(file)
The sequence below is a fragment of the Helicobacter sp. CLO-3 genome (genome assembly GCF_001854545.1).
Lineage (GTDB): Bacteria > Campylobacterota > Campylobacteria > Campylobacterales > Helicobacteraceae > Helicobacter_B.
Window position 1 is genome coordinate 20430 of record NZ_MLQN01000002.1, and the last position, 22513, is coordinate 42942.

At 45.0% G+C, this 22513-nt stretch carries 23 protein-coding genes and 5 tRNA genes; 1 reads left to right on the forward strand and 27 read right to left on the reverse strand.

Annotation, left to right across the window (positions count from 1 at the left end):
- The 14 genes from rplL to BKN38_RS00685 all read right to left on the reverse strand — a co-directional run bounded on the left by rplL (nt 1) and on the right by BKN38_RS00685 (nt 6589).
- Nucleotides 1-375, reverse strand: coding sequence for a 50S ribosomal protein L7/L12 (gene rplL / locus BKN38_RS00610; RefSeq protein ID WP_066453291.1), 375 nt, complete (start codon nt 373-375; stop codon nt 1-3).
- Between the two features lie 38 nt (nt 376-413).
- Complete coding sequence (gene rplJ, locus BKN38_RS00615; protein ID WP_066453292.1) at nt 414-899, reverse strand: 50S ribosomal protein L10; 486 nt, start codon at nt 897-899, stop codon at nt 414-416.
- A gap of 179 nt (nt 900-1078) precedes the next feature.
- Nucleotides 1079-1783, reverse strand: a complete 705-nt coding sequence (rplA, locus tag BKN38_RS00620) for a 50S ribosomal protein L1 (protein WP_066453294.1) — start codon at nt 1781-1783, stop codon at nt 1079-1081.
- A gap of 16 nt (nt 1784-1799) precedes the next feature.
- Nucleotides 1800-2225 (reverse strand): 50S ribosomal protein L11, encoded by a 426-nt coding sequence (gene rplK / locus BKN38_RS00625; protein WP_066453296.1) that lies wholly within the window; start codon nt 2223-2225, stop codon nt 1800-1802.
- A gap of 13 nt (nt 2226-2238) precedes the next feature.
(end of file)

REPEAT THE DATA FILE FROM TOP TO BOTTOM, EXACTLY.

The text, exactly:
The sequence below is a fragment of the Helicobacter sp. CLO-3 genome (genome assembly GCF_001854545.1).
Lineage (GTDB): Bacteria > Campylobacterota > Campylobacteria > Campylobacterales > Helicobacteraceae > Helicobacter_B.
Window position 1 is genome coordinate 20430 of record NZ_MLQN01000002.1, and the last position, 22513, is coordinate 42942.

At 45.0% G+C, this 22513-nt stretch carries 23 protein-coding genes and 5 tRNA genes; 1 reads left to right on the forward strand and 27 read right to left on the reverse strand.

Annotation, left to right across the window (positions count from 1 at the left end):
- The 14 genes from rplL to BKN38_RS00685 all read right to left on the reverse strand — a co-directional run bounded on the left by rplL (nt 1) and on the right by BKN38_RS00685 (nt 6589).
- Nucleotides 1-375, reverse strand: coding sequence for a 50S ribosomal protein L7/L12 (gene rplL / locus BKN38_RS00610; RefSeq protein ID WP_066453291.1), 375 nt, complete (start codon nt 373-375; stop codon nt 1-3).
- Between the two features lie 38 nt (nt 376-413).
- Complete coding sequence (gene rplJ, locus BKN38_RS00615; protein ID WP_066453292.1) at nt 414-899, reverse strand: 50S ribosomal protein L10; 486 nt, start codon at nt 897-899, stop codon at nt 414-416.
- A gap of 179 nt (nt 900-1078) precedes the next feature.
- Nucleotides 1079-1783, reverse strand: a complete 705-nt coding sequence (rplA, locus tag BKN38_RS00620) for a 50S ribosomal protein L1 (protein WP_066453294.1) — start codon at nt 1781-1783, stop codon at nt 1079-1081.
- A gap of 16 nt (nt 1784-1799) precedes the next feature.
- Nucleotides 1800-2225 (reverse strand): 50S ribosomal protein L11, encoded by a 426-nt coding sequence (gene rplK / locus BKN38_RS00625; protein WP_066453296.1) that lies wholly within the window; start codon nt 2223-2225, stop codon nt 1800-1802.
- A gap of 13 nt (nt 2226-2238) precedes the next feature.